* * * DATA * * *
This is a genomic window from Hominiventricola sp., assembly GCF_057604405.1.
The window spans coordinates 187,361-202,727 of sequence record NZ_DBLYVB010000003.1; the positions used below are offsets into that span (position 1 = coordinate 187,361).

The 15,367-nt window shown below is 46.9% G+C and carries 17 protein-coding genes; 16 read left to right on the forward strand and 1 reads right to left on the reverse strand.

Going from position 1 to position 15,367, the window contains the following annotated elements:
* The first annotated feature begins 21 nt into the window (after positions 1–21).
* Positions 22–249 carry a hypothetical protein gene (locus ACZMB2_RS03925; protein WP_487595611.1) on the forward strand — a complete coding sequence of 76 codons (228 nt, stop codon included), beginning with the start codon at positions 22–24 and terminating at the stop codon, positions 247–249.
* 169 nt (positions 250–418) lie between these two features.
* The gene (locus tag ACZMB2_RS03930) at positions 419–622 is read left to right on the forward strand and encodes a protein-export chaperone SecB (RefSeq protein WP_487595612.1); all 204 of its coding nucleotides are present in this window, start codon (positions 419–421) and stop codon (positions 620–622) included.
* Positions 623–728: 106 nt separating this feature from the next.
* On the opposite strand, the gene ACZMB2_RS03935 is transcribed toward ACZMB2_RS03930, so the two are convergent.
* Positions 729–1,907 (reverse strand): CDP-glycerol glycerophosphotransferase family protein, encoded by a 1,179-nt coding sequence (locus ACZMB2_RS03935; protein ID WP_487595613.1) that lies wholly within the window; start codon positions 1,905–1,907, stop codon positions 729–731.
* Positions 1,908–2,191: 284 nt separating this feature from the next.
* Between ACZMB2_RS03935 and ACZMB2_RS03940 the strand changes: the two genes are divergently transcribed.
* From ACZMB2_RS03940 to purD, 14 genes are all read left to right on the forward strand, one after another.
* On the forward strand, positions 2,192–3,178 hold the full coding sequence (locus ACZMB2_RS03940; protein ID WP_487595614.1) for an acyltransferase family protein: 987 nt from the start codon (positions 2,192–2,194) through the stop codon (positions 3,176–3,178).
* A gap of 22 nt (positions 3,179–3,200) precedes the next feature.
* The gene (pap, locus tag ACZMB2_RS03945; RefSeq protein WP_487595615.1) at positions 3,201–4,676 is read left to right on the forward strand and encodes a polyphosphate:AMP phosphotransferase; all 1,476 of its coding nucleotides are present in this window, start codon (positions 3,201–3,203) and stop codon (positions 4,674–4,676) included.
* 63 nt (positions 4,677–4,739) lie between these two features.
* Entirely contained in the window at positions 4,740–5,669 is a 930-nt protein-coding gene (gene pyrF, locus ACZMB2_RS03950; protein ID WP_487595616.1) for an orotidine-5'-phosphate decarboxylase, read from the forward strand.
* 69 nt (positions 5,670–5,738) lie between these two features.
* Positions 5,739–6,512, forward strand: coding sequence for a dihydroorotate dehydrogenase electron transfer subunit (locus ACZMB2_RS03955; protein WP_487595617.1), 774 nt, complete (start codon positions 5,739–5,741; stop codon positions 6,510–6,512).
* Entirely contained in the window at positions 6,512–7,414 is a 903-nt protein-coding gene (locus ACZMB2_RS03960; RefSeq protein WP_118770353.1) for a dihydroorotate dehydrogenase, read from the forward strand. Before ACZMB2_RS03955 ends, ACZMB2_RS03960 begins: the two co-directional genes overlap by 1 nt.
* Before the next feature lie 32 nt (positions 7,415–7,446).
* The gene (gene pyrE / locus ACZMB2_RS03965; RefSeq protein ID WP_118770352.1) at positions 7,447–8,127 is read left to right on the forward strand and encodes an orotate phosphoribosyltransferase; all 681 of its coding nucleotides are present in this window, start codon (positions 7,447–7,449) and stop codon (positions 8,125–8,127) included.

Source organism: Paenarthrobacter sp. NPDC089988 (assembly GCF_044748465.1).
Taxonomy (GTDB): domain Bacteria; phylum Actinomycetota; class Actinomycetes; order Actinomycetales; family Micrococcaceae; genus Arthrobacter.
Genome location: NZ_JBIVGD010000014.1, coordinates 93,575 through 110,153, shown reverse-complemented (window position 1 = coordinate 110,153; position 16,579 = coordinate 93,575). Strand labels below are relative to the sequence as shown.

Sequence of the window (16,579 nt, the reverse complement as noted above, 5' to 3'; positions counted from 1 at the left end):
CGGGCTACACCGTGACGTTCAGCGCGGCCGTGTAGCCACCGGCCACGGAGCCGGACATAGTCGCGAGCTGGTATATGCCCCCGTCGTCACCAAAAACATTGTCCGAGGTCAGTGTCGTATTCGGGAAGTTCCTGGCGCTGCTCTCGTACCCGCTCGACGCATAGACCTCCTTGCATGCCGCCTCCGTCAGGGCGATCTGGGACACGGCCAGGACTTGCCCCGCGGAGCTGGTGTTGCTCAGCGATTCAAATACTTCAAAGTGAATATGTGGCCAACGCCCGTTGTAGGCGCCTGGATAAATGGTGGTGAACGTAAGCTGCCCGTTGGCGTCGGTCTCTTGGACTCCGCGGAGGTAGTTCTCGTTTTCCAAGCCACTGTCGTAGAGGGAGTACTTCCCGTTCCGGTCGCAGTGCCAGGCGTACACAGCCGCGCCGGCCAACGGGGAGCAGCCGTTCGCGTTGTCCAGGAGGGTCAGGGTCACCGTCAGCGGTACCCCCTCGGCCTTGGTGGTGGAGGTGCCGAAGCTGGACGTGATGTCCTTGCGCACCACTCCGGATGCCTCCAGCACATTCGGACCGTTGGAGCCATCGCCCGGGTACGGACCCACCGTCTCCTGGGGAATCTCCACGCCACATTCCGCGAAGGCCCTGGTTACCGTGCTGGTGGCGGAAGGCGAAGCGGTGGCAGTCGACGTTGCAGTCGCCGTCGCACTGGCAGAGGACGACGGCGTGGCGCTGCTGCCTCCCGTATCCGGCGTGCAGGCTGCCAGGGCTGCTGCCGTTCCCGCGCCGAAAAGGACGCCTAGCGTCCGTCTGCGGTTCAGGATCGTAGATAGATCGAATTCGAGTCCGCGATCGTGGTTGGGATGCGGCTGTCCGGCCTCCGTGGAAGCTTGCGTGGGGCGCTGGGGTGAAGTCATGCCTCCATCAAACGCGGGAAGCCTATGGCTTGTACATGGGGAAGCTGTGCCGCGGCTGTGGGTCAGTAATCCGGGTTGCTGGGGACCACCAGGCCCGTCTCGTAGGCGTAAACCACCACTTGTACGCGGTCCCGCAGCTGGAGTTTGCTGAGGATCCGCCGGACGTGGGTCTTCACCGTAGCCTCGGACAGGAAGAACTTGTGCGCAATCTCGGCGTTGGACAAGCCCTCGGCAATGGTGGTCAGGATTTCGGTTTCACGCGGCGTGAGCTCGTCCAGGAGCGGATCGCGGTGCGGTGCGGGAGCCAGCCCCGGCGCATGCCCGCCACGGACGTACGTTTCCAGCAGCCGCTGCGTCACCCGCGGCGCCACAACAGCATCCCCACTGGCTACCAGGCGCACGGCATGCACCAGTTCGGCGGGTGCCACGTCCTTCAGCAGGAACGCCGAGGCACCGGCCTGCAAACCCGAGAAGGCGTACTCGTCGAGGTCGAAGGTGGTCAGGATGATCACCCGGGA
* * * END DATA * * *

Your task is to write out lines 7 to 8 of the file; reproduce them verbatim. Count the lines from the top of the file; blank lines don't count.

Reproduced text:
* 169 nt (positions 250–418) lie between these two features.
* The gene (locus tag ACZMB2_RS03930) at positions 419–622 is read left to right on the forward strand and encodes a protein-export chaperone SecB (RefSeq protein WP_487595612.1); all 204 of its coding nucleotides are present in this window, start codon (positions 419–421) and stop codon (positions 620–622) included.